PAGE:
22. Telegram From the Embassy in the United Kingdom to the Department of State1

520. For Secretary and Under Secretary from Murphy. Paris eyes only Ambassador. Re Embtel 518.2 At lunch today I thought Caccia showed a welcome moderation of tone particularly in regard to the problem of possible military intervention. He accepted my proposed statement (Embtel 5173) that consideration of such intervention should be “relegated to the background”. Moreover, he volunteered that our big problem at the moment will be to restrain Pineau from giving public impression that three governments are making military plans and considering military intervention. Caccia suggested that such an impression would of course seriously jeopardize the initial position which the US and UK may decide to take and which we agree includes the major element that other interested and friendly governments should be persuaded to join soonest.

Caccia stated French had offered supply certain navy units for possible military action. He thought they would wish start tripartite military planning. We expressed misgivings re tripartite military discussions this stage.

On the other hand, Caccia did emphasize several different times that the interested governments should be clear among themselves that (as Lloyd said at meeting with Chauvel and Foster on July 27, Embtel 510, fifth paragraph) it was no good starting any political and economic measures unless governments were prepared if necessary in the last eventuality to take military measures.

Caccia inquired regarding Egyptian assets in US and hopes even though the amount of Suez Company assets might be relatively [Page 38] insignificant that we might take some Treasury action to show our sympathy for British and French action in this respect.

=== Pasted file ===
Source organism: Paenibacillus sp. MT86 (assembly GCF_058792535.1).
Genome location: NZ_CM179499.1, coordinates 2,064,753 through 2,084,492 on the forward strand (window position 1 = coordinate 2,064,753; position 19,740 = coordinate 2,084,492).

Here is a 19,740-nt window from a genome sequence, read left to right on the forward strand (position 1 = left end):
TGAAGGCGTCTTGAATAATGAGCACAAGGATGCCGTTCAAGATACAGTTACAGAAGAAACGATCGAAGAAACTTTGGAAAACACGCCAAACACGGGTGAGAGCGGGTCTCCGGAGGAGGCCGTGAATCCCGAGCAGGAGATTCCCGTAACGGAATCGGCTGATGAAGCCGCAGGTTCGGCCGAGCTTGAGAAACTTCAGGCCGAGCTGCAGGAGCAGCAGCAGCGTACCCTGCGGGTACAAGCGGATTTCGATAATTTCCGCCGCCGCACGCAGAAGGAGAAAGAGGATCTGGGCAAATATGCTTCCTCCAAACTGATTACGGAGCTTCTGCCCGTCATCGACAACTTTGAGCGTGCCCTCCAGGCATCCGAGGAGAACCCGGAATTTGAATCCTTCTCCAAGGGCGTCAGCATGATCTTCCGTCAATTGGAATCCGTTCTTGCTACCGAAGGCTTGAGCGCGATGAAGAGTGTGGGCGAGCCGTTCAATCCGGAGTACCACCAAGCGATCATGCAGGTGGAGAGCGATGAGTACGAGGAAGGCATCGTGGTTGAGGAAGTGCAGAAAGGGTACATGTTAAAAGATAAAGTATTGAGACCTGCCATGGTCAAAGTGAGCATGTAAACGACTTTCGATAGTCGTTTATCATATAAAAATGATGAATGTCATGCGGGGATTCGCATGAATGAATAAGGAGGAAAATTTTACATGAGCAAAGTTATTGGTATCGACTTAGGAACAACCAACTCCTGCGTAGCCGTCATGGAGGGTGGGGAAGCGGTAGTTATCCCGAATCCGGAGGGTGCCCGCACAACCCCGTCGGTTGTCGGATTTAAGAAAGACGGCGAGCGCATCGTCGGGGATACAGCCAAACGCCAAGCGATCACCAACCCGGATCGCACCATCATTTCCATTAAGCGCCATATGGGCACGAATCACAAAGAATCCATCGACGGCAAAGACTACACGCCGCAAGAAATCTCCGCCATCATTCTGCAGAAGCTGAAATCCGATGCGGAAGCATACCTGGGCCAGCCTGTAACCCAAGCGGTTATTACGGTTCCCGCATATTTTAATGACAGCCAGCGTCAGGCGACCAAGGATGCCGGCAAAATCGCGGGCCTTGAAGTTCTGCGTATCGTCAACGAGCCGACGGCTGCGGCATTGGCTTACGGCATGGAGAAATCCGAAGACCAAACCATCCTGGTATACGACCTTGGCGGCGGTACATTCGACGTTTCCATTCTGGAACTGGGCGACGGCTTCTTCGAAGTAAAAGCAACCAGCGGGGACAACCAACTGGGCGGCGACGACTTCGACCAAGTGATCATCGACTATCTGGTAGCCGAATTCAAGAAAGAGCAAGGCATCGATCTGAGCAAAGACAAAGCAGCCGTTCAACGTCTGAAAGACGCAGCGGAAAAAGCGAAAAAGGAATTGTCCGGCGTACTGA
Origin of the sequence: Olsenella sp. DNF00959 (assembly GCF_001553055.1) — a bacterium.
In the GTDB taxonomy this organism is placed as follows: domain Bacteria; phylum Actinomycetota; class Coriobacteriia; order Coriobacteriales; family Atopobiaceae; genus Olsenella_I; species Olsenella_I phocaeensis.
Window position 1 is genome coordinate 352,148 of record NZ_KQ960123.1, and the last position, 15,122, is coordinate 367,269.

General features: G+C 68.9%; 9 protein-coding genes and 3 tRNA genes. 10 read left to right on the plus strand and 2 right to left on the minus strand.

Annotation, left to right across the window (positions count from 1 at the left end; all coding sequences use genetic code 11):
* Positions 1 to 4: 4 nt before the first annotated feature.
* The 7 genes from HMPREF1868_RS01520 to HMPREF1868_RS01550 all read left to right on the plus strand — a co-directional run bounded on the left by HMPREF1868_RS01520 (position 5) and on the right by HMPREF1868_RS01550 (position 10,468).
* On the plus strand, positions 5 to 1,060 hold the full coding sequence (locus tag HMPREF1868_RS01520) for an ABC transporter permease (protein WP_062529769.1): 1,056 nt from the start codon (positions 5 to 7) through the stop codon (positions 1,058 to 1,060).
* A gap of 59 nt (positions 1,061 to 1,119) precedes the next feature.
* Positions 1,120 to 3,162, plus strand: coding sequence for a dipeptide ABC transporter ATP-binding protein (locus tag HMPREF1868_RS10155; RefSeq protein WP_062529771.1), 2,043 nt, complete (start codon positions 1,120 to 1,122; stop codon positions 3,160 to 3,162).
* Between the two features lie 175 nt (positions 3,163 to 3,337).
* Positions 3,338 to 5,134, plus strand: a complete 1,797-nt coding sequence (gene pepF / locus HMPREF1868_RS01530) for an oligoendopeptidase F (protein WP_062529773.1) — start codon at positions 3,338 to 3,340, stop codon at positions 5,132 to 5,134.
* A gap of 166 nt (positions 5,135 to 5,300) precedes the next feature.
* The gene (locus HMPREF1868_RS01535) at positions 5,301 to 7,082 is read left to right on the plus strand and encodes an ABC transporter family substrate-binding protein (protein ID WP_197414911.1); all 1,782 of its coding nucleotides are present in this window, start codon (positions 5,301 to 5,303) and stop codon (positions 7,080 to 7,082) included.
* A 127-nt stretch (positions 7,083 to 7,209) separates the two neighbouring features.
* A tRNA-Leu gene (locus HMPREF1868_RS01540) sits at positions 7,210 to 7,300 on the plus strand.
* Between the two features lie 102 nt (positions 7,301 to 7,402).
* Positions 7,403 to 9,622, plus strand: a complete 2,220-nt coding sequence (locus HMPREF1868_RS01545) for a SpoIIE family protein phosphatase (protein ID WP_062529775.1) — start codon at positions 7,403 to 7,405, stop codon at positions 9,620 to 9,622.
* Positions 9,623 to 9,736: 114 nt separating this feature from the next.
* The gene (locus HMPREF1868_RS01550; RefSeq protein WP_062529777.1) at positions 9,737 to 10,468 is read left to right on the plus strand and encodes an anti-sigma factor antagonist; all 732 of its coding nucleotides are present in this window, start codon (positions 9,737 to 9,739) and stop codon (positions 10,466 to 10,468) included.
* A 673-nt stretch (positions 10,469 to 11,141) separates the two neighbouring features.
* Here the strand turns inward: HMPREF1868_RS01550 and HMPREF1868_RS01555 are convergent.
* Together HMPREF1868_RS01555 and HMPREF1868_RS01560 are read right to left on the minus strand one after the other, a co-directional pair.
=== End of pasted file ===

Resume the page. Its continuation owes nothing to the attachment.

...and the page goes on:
Caccia told us that UK Delegation at first Tripartite meeting, six o’clock this evening, will be headed by Lloyd and include Caccia, Ross (Shuckburgh’s successor), Vallat (Legal Adviser), Rowan (Treasury), and possibly Proctor (Transport). Agreed no military advisers should attend (though I am in close touch Admiral Boone).

  1. Source: Department of State, Central Files, 396.1–LO/7–2956. Top Secret; Niact. Received at 4:03 p.m. Repeated to Paris.
  2. Telegram 518 from London, July 29, reported that Caccia, during a luncheon with Foster, Burdett, and Murphy, handed to Murphy the following outline of the “initial British position”: “1. The Suez Canal is an international waterway of vital importance and an essential factor in the world economy. 2. It is therefore essential that all countries concerned should have confidence that it will be so operated. 3. Our objectives today are: (A) to establish operating arrangements under international control guaranteeing free navigation, reasonable dues and continuity of efficient administration; (B) to establish the international control in a form which will secure the support of as many countries as possible, and particularly of the ‘neutrals’. Such support is most likely to be forthcoming if the international control is established under the auspices of the United Nations; (C) to ensure that the Suez Canal Company is fairly treated and (D) to ensure full respect for the legitimate interests of Egypt, including a fair financial return from the operation of the Canal.” (Ibid., 974.7301/7–2956)
  3. Supra.